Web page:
The voluntourism industry has grown and diversified significantly over the past two decades. Scientific attention to voluntourism has focused on voluntourist motivations and outcomes while research on the perceived outcomes and sustainability of voluntourism is sparse. As voluntourism programs increase, it is critical to understand the environmental, economic, social-cultural, and collaborative dimensions that influence outcomes and overall sustainability of voluntourism. This study investigates how voluntourism conservation projects (VCPs) in the Madre de Dios region of Peru interpret their outcomes and the key dimension of sustainable tourism that influence VCPs achieving their outcomes. Through 35 in-person interviews with leaders of 13 VCPs and other local stakeholders, findings suggest that VCPs have diverse social, ecological, and economic outcomes and a VCP's ability to achieve goals of voluntourism and act effectively as a conservation entity can be stifled by limited financial resources, low staff capacity, and pressure to fulfill voluntourist expectations. Results also reveal unique stakeholder relationships, competition among VCPs, and the need to strengthen local engagement. The study provides insights for key dimensions of assessing voluntourism outcomes and enhancing the sustainability of voluntourism initiatives.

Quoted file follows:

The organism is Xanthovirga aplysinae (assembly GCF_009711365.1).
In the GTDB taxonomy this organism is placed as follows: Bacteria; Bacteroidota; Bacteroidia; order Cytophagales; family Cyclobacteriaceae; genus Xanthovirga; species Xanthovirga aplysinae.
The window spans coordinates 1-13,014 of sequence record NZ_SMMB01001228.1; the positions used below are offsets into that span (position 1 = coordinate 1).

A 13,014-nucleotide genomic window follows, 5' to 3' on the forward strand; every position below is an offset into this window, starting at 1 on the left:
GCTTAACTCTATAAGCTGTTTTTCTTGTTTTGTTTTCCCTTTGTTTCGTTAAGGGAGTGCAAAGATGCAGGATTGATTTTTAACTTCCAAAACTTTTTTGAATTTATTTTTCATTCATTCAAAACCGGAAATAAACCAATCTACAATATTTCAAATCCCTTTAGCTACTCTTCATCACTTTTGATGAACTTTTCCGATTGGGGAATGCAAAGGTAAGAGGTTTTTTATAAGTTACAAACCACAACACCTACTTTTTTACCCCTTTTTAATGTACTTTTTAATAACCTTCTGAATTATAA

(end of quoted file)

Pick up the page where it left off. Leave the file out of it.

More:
- Peruvian Amazon
- Stakeholder engagement